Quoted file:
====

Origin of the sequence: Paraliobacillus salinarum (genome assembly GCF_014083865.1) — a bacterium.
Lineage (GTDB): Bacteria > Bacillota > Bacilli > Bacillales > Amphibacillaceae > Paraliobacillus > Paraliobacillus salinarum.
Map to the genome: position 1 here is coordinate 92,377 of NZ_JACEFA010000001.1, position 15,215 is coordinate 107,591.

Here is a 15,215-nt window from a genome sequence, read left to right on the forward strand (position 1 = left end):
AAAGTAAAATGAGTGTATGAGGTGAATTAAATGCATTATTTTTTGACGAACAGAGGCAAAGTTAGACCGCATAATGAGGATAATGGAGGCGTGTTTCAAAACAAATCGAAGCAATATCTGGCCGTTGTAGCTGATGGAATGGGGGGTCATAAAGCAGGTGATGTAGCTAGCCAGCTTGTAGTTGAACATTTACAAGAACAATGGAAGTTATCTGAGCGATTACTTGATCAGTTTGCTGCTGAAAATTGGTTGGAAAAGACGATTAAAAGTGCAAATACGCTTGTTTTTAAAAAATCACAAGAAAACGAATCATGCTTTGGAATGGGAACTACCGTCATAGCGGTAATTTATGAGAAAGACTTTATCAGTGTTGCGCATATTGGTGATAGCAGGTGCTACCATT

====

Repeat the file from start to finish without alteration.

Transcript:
Origin of the sequence: Paraliobacillus salinarum (genome assembly GCF_014083865.1) — a bacterium.
Lineage (GTDB): Bacteria > Bacillota > Bacilli > Bacillales > Amphibacillaceae > Paraliobacillus > Paraliobacillus salinarum.
Map to the genome: position 1 here is coordinate 92,377 of NZ_JACEFA010000001.1, position 15,215 is coordinate 107,591.

Here is a 15,215-nt window from a genome sequence, read left to right on the forward strand (position 1 = left end):
AAAGTAAAATGAGTGTATGAGGTGAATTAAATGCATTATTTTTTGACGAACAGAGGCAAAGTTAGACCGCATAATGAGGATAATGGAGGCGTGTTTCAAAACAAATCGAAGCAATATCTGGCCGTTGTAGCTGATGGAATGGGGGGTCATAAAGCAGGTGATGTAGCTAGCCAGCTTGTAGTTGAACATTTACAAGAACAATGGAAGTTATCTGAGCGATTACTTGATCAGTTTGCTGCTGAAAATTGGTTGGAAAAGACGATTAAAAGTGCAAATACGCTTGTTTTTAAAAAATCACAAGAAAACGAATCATGCTTTGGAATGGGAACTACCGTCATAGCGGTAATTTATGAGAAAGACTTTATCAGTGTTGCGCATATTGGTGATAGCAGGTGCTACCATT